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Posts Tagged ‘Email’

“Lavabit was built for people like you. People who want a fast, reliable, private POP3 e-mail account with the most advanced features. Our team of programmers answered with a system so secure that even our administrators can’t read your e-mail. With more than 280,000 users already, it won’t be long before the name you always wanted is already taken.” Visit the Lavabit website here.

*Lavabit has recently closed its service. Read more here

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PGP (Pretty good Privacy) is the most widely recognized public key encryption program in the world. It can be used to protect the privacy of email, data files, drives and instant messaging.

Traffic on the Internet is susceptible to snooping by third parties with a modicum of skill. Data packets can be captured and stored for years.

Even mail servers will often indefinitely store messages, which can be read now or at a future point, sometimes long after the author has changed his or her point of view.

Email, unlike a phone call or letter, is not legally protected as private communication, and can therefore be read by third parties, legal or otherwise, without permission or knowledge of the author. Many privacy watchdog groups advocate, if you aren’t using encryption, don’t include anything in an email you wouldn’t want to see published. Ideally this includes personal information as well, such as name, address, phone number, passwords, and so on.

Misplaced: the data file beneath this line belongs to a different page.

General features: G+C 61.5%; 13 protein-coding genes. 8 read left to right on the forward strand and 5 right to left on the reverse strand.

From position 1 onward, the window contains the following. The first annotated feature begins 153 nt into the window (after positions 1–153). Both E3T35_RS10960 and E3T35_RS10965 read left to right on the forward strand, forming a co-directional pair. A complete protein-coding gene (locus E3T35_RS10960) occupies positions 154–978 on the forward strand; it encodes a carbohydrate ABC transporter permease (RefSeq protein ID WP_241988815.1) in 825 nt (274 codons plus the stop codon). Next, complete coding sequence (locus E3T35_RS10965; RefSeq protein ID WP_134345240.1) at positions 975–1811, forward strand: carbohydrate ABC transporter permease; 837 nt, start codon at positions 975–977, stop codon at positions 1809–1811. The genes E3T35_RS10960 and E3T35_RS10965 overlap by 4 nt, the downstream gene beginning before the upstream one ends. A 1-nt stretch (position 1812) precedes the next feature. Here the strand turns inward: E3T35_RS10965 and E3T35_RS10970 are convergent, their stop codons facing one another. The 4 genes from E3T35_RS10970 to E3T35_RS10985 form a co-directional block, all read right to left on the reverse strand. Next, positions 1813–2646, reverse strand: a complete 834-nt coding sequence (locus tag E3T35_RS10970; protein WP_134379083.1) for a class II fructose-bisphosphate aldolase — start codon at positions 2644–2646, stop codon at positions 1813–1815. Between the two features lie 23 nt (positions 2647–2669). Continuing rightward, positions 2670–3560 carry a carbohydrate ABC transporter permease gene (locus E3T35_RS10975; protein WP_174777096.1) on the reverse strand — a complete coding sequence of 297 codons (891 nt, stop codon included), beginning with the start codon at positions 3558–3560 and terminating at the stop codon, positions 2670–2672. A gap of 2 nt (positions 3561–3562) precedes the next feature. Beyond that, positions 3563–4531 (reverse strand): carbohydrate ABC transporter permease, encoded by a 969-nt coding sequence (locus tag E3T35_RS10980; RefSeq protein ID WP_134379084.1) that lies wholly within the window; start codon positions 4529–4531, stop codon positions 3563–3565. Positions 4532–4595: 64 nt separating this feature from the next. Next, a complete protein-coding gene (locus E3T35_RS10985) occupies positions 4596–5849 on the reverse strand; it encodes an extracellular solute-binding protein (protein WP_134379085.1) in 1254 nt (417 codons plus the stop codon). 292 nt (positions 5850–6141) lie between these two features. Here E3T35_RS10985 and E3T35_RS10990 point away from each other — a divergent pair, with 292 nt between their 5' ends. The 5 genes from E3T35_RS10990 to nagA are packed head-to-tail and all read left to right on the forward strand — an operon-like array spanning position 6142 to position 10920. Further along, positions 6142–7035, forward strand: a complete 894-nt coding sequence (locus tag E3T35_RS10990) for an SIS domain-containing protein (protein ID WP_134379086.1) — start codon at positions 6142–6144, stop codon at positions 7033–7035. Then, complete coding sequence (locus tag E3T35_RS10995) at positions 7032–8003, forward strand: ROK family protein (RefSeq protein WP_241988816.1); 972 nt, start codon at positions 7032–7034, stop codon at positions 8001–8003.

PGP encryption provides privacy missing from online communication. It changes plain, readable text into a complex code of characters that is completely unreadable. The email or instant message travels to the destination or recipient in this cyphered form. The recipient uses PGP to decrypt the message back into readable form. Whether you are concerned about protecting privacy rights, a corporate whistleblower, or a citizen that simply wants to chat with friends without allowing people to “listen in,” PGP is the answer.

The simple but ingenious method behind public key encryption is based around the creation of a customized key pair. The key pair consists of a public key and a private key. The public key encrypts messages, while the private key decrypts them.

Using PGP, Mr. Wise would generate a key pair by entering a real name or nickname to be associated with the keys and a password. The two keys are interlocking algorithms that appear as small bits of text code. Mr. Wise can freely share the public key with anyone who wishes to send an encrypted message to him. For example, let’s say Mr. Wise gives his public key to Ms. Geek. He can copy and paste it into an email and send it to her “in the clear.”

Before using PGP please read this article.

Download PGP Freeware v.6.5.8 here (updated link)

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